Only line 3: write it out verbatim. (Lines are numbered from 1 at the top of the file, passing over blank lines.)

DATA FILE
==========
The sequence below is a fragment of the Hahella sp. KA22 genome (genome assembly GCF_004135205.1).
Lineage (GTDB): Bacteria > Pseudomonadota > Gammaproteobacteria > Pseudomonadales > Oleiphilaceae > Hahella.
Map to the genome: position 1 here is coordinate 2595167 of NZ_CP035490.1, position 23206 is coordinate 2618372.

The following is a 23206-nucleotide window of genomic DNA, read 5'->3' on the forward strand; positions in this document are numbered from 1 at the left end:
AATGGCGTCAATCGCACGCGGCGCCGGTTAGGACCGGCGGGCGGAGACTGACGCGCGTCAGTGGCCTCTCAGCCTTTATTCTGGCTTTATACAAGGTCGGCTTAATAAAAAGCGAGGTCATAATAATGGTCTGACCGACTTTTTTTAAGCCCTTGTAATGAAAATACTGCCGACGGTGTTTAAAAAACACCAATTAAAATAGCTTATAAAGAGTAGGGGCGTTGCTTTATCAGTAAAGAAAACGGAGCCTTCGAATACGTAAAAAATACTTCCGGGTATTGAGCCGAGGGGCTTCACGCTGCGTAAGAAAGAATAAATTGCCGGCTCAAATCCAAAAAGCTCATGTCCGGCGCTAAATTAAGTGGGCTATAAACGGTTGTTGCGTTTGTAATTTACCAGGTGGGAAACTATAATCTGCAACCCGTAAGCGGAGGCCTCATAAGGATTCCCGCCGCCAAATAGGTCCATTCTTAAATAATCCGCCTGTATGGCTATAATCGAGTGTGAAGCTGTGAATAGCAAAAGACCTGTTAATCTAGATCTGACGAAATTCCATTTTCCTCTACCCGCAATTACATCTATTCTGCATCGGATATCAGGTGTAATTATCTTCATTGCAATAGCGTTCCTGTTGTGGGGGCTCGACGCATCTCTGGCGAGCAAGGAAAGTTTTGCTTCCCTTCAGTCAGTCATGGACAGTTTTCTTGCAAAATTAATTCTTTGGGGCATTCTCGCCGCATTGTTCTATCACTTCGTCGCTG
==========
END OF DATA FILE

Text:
Map to the genome: position 1 here is coordinate 2595167 of NZ_CP035490.1, position 23206 is coordinate 2618372.